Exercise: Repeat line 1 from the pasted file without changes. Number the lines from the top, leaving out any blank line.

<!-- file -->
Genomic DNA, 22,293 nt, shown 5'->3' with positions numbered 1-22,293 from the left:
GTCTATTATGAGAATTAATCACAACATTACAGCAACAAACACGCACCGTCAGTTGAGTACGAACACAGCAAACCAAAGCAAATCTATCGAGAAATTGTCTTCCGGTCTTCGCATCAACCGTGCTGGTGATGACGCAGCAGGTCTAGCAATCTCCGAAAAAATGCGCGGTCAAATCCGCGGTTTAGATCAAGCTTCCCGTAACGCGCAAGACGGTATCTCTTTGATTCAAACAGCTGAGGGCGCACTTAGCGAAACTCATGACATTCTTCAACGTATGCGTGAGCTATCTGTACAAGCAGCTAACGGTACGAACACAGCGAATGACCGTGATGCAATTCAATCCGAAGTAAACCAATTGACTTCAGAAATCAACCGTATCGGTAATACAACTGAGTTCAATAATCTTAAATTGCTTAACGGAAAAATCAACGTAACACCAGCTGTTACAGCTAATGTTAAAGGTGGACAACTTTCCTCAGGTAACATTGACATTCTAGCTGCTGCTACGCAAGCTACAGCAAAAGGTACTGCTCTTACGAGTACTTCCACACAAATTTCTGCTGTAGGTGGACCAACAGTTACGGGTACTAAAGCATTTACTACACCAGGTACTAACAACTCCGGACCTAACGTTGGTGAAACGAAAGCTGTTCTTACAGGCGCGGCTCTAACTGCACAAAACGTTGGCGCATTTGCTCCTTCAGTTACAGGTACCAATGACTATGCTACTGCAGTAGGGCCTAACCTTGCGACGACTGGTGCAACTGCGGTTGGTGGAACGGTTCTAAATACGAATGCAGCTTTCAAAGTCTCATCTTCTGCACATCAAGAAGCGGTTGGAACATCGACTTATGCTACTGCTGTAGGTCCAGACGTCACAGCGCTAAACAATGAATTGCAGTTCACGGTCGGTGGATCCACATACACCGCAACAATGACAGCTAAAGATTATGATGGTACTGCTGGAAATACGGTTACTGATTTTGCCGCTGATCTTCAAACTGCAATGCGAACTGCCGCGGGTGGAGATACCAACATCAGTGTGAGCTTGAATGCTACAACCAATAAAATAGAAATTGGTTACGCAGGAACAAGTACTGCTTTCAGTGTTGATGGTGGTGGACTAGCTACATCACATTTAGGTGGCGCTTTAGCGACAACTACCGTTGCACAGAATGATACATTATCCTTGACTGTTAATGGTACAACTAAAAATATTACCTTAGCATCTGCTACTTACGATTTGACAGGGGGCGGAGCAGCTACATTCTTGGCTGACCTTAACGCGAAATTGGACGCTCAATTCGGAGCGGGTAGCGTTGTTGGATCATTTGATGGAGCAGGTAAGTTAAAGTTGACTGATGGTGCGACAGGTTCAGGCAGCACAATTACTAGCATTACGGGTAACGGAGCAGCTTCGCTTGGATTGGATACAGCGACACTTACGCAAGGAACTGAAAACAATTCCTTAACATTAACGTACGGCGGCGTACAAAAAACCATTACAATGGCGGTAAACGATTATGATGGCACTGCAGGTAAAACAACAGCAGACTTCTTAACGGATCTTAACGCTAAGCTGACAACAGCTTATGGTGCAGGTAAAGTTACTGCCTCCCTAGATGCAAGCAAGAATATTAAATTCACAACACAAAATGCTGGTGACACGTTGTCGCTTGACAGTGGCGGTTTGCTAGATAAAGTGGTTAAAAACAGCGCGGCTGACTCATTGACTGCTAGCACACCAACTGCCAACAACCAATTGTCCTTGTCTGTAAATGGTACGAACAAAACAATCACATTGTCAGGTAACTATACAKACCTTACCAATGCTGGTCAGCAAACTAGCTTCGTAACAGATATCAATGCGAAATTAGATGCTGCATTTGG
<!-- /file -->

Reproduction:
Genomic DNA, 22,293 nt, shown 5'->3' with positions numbered 1-22,293 from the left: